Stockholm (AFP) – Peter Higgs of Britain and Francois Englert of Belgium won the Nobel Prize for Physics on Tuesday for conceiving of the so-called “God particle” which confers mass.
Higgs, 84, and Englert, 80, were honored for theorising a particle — discovered last year after an agonising quest — that explains why the Universe has any substance at all.
“This particle originates from an invisible field that fills up all space. Even when the Universe seems empty this field is there,” the jury said in a statement.
“Without it, we would not exist, because it is from contact with the field that particles acquire mass.”
Shortly after the announcement, the University of Edinburgh posted a statement from Higgs saying he was “overwhelmed”by the honor.
“I would also like to congratulate all those who have contributed to the discovery of this new particle and to thank my family, friends and colleagues for their support,” Higgs said.
“I hope this recognition of fundamental science will help raise awareness of the value of blue-sky research.”
Englert told AFP in a brief comment: “I’m very happy to have received the prize.”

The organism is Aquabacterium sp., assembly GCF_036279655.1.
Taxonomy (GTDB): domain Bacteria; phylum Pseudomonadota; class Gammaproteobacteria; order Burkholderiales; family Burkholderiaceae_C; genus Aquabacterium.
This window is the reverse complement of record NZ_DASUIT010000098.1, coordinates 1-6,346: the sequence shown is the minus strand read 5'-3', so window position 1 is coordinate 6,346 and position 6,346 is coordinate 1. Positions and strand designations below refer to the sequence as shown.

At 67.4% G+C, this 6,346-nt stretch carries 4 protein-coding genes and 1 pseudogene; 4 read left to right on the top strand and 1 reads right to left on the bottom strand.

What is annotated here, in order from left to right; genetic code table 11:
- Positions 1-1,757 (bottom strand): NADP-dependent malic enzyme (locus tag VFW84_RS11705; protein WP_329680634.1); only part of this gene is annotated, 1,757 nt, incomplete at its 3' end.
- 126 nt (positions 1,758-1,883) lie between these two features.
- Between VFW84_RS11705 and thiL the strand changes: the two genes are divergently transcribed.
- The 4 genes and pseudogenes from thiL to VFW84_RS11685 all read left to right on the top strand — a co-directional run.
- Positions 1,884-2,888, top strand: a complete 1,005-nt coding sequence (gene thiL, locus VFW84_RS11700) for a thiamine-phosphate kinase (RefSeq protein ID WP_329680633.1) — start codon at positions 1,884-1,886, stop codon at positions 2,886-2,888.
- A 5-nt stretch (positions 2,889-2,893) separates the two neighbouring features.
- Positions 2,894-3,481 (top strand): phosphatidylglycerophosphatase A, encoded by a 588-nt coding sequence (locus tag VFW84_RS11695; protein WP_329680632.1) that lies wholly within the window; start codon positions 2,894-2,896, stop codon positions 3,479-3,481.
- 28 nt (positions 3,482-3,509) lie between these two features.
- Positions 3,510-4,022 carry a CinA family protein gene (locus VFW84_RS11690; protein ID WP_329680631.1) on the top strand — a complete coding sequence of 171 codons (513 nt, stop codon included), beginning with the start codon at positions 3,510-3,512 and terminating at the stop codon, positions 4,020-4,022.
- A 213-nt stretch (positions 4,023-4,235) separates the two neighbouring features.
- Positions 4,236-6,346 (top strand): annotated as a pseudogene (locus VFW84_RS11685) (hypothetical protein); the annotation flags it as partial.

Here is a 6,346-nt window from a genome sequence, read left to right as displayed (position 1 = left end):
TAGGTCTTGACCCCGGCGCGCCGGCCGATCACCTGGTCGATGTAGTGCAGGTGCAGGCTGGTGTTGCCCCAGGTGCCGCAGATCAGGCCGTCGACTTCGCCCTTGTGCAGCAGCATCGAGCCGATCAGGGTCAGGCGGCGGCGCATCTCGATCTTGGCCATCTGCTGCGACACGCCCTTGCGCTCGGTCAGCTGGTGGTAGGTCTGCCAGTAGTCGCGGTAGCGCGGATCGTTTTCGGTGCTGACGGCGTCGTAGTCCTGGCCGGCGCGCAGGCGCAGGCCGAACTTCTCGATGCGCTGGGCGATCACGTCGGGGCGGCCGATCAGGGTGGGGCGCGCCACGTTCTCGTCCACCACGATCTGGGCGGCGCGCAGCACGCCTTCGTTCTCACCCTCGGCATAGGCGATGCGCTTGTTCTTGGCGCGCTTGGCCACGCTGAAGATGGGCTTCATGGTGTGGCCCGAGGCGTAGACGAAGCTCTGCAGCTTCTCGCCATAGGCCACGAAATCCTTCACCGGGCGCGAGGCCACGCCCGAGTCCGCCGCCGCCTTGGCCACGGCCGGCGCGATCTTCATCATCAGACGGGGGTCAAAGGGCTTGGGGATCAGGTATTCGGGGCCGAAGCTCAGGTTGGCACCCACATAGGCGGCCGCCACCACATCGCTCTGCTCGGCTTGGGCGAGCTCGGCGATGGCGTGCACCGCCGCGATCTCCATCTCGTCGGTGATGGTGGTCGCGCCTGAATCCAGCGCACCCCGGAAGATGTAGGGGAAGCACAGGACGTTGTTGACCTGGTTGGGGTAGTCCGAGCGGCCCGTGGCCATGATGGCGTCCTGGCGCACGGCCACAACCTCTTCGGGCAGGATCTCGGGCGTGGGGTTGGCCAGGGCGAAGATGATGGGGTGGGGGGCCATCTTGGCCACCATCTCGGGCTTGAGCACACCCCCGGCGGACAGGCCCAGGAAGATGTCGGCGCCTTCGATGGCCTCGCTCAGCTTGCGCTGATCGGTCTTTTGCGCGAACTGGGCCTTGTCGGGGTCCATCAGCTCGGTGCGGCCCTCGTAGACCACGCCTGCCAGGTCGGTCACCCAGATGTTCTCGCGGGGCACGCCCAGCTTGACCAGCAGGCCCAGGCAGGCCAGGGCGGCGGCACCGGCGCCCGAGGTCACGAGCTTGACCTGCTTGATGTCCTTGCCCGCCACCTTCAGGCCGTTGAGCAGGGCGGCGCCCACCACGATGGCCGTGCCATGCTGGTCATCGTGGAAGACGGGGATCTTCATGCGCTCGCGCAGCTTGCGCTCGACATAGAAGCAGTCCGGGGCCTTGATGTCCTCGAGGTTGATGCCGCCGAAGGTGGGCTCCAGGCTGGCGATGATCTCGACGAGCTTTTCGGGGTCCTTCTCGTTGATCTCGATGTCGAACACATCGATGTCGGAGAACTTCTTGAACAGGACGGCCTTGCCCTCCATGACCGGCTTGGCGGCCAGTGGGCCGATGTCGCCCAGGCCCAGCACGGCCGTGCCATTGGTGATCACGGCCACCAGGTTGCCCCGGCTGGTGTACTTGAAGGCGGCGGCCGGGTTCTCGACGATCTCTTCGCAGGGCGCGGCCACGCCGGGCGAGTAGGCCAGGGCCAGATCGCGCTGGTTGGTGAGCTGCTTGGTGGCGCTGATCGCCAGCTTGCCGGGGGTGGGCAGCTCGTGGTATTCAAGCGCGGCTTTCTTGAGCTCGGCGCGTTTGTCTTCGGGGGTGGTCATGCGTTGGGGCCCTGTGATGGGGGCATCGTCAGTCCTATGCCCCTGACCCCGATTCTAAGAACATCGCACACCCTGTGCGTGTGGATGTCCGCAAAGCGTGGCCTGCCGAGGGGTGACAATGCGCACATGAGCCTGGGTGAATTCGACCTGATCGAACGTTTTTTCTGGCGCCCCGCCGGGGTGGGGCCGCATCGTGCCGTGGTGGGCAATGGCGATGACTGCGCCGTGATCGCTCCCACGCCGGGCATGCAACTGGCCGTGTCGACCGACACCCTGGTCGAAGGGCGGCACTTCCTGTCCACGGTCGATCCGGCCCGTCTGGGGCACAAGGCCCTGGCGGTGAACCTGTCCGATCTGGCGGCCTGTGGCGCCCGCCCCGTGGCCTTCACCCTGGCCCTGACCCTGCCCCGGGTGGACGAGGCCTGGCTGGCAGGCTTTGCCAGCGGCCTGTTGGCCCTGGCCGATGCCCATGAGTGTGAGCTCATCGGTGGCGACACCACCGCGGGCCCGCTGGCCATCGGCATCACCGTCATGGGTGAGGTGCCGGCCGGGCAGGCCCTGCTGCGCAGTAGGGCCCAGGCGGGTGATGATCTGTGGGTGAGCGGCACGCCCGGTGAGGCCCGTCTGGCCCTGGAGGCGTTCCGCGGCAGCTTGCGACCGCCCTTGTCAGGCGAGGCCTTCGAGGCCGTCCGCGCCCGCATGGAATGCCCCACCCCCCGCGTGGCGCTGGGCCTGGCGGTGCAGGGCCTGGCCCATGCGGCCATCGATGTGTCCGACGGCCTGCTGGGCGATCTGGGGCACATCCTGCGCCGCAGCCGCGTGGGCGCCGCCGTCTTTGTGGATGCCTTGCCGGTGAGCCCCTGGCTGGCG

Known as a boson, the discovery was popularly dubbed the “God Particle” on the grounds that it is everywhere yet baffingly elusive to find.
Without it, say theorists, we and all the other joined-up atoms in the Universe would not exist.
The presumed particle was discovered last year by Europe’s mega-scale physics lab at CERN, near Geneva, after a decades-long search.
“As an achievement, it ranks alongside the confirmation that the Earth is round or Man’s first steps on the Moon,” Canadian particle physicist Pauline Gagnon told AFP.
Higgs and Englert, at the Free University of Brussels, were honoured for “the theoretical discovery of a mechanism that contributes to our understanding of the origin of mass of subatomic particles,” the jury said in its formal citation.
The duo received the world’s most prestigious award for excellence in physics nearly a half century after they and others set down the theoretical groundwork.
The history of the discovery dates back to 1964, when six physicists, working independently in three groups, published a flurry of papers.
The first were Belgians Robert Brout, who died in 2011, and Englert, who proposed a mechanism by which a mass-giving field of particles invaded the early Universe, which until then was filled only with massless particles.
This was followed by Higgs, who was the first to suggest that mass could only occur through the existence of a hitherto unknown particle.